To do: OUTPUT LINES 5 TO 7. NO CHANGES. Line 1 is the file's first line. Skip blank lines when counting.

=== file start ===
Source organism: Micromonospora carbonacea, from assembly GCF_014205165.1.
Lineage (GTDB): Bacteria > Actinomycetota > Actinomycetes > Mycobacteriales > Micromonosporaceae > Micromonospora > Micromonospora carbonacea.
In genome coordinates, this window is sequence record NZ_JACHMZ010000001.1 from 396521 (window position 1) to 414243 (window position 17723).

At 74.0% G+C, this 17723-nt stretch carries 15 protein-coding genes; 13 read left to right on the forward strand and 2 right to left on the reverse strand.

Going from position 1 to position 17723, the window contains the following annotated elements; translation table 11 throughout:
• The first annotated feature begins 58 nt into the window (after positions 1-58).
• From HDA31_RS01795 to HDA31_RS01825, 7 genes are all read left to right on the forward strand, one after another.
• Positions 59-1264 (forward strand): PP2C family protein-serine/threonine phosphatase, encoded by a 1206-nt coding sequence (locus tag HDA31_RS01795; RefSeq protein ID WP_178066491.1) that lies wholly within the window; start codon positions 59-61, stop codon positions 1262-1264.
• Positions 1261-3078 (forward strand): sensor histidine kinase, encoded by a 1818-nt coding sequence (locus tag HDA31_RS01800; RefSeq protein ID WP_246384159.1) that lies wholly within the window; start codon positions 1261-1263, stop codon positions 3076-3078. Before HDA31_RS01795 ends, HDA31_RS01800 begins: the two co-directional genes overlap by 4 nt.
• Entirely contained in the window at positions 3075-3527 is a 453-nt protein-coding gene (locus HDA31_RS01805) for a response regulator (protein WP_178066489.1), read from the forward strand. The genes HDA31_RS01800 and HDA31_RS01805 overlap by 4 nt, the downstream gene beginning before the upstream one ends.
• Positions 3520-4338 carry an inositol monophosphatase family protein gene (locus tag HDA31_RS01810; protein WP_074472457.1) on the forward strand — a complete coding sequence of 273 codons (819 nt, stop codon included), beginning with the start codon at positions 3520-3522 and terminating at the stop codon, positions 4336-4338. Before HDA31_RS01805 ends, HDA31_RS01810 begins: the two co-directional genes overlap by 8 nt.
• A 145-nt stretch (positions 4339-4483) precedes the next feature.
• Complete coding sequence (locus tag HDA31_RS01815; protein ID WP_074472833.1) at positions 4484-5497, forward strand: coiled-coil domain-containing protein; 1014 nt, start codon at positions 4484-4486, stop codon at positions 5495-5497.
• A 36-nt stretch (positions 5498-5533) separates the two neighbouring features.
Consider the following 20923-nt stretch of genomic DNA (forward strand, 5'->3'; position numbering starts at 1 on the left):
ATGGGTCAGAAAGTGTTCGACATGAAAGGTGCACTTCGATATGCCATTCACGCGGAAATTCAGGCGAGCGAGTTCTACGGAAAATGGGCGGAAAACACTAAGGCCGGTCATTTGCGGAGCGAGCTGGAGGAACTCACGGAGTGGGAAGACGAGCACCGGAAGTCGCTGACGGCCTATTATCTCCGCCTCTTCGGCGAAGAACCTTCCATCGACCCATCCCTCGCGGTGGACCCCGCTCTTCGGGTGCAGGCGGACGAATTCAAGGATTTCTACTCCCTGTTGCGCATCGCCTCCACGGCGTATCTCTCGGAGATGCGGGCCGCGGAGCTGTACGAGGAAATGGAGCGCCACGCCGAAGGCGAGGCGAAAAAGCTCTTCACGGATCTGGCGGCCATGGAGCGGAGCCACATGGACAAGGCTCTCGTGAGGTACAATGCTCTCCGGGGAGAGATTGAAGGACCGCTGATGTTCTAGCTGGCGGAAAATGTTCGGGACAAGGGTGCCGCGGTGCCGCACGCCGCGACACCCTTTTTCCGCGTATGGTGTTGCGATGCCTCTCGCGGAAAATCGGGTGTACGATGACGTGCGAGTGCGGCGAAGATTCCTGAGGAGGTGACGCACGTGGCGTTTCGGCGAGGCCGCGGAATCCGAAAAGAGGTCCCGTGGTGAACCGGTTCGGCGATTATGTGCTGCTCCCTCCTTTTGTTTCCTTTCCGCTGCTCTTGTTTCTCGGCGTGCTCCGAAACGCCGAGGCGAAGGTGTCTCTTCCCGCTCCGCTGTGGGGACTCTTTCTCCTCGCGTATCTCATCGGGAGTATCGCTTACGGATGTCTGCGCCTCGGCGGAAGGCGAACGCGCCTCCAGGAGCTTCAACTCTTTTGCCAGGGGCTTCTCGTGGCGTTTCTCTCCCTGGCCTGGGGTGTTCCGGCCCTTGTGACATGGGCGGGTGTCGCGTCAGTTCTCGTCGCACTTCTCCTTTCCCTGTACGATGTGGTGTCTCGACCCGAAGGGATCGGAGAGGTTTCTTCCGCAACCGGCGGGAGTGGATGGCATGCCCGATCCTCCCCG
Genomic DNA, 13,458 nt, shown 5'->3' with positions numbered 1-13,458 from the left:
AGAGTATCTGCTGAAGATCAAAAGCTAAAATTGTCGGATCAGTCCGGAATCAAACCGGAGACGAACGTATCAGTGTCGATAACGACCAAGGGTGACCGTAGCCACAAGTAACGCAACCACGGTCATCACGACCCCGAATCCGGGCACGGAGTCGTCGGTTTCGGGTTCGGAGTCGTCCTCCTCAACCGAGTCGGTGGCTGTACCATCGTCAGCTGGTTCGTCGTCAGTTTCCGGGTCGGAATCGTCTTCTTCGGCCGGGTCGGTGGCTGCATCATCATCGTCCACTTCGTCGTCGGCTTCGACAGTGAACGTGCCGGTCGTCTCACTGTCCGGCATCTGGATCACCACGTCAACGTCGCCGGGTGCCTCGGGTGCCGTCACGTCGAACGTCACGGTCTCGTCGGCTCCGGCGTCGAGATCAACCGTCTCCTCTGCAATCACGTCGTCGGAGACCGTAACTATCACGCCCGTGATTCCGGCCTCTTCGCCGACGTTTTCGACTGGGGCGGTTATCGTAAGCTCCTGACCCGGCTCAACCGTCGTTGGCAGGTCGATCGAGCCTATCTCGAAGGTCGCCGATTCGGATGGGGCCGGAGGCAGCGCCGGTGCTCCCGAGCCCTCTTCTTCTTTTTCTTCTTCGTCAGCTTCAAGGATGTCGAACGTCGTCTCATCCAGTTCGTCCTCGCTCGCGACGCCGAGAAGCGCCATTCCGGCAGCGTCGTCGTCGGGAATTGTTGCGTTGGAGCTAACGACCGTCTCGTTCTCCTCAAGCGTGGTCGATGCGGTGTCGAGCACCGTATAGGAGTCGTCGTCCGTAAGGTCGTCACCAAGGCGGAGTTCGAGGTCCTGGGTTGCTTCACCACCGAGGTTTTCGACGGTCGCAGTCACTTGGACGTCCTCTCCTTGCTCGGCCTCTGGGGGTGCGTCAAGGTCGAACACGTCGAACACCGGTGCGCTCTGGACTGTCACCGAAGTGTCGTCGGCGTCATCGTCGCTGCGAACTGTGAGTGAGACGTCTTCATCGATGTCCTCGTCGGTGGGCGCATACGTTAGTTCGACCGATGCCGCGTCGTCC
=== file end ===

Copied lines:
Going from position 1 to position 17723, the window contains the following annotated elements; translation table 11 throughout:
• The first annotated feature begins 58 nt into the window (after positions 1-58).
• From HDA31_RS01795 to HDA31_RS01825, 7 genes are all read left to right on the forward strand, one after another.